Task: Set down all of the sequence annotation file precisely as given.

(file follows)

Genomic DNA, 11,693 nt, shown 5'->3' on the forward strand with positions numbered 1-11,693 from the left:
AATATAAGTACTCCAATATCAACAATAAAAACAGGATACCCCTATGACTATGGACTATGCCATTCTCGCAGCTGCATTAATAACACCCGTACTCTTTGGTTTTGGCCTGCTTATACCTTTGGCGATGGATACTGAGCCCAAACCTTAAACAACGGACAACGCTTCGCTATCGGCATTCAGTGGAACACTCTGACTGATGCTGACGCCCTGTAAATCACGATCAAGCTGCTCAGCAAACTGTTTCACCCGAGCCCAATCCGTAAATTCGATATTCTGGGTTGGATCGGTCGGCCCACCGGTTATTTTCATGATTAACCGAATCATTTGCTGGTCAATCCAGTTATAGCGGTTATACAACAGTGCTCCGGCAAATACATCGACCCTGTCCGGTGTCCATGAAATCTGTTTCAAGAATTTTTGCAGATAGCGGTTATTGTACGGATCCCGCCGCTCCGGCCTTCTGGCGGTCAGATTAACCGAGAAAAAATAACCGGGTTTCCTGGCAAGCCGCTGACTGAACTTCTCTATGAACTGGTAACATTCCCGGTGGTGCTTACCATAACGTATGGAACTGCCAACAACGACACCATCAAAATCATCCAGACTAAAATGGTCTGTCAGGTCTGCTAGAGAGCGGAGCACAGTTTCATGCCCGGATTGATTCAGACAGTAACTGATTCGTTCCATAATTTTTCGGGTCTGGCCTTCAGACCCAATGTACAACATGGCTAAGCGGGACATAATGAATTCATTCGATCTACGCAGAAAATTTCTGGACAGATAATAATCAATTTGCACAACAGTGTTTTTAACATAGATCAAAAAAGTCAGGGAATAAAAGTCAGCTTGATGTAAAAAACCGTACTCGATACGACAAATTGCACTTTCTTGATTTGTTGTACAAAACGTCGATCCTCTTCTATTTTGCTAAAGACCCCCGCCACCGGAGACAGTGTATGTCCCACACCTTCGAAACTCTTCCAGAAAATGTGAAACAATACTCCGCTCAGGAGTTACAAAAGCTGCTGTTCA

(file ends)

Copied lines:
Genomic DNA, 11,693 nt, shown 5'->3' on the forward strand with positions numbered 1-11,693 from the left:
AATATAAGTACTCCAATATCAACAATAAAAACAGGATACCCCTATGACTATGGACTATGCCATTCTCGCAGCTGCATTAATAACACCCGTACTCTTTGGTTTTGGCCTGCTTATACCTTTGGCGATGGATACTGAGCCCAAACCTTAAACAACGGACAACGCTTCGCTATCGGCATTCAGTGGAACACTCTGACTGATGCTGACGCCCTGTAAATCACGATCAAGCTGCTCAGCAAACTGTTTCACCCGAGCCCAATCCGTAAATTCGATATTCTGGGTTGGATCGGTCGGCCCACCGGTTATTTTCATGATTAACCGAATCATTTGCTGGTCAATCCAGTTATAGCGGTTATACAACAGTGCTCCGGCAAATACATCGACCCTGTCCGGTGTCCATGAAATCTGTTTCAAGAATTTTTGCAGATAGCGGTTATTGTACGGATCCCGCCGCTCCGGCCTTCTGGCGGTCAGATTAACCGAGAAAAAATAACCGGGTTTCCTGGCAAGCCGCTGACTGAACTTCTCTATGAACTGGTAACATTCCCGGTGGTGCTTACCATAACGTATGGAACTGCCAACAACGACACCATCAAAATCATCCAGACTAAAATGGTCTGTCAGGTCTGCTAGAGAGCGGAGCACAGTTTCATGCCCGGATTGATTCAGACAGTAACTGATTCGTTCCATAATTTTTCGGGTCTGGCCTTCAGACCCAATGTACAACATGGCTAAGCGGGACATAATGAATTCATTCGATCTACGCAGAAAATTTCTGGACAGATAATAATCAATTTGCACAACAGTGTTTTTAACATAGATCAAAAAAGTCAGGGAATAAAAGTCAGCTTGATGTAAAAAACCGTACTCGATACGACAAATTGCACTTTCTTGATTTGTTGTACAAAACGTCGATCCTCTTCTATTTTGCTAAAGACCCCCGCCACCGGAGACAGTGTATGTCCCACACCTTCGAAACTCTTCCAGAAAATGTGAAACAATACTCCGCTCAGGAGTTACAAAAGCTGCTGTTCA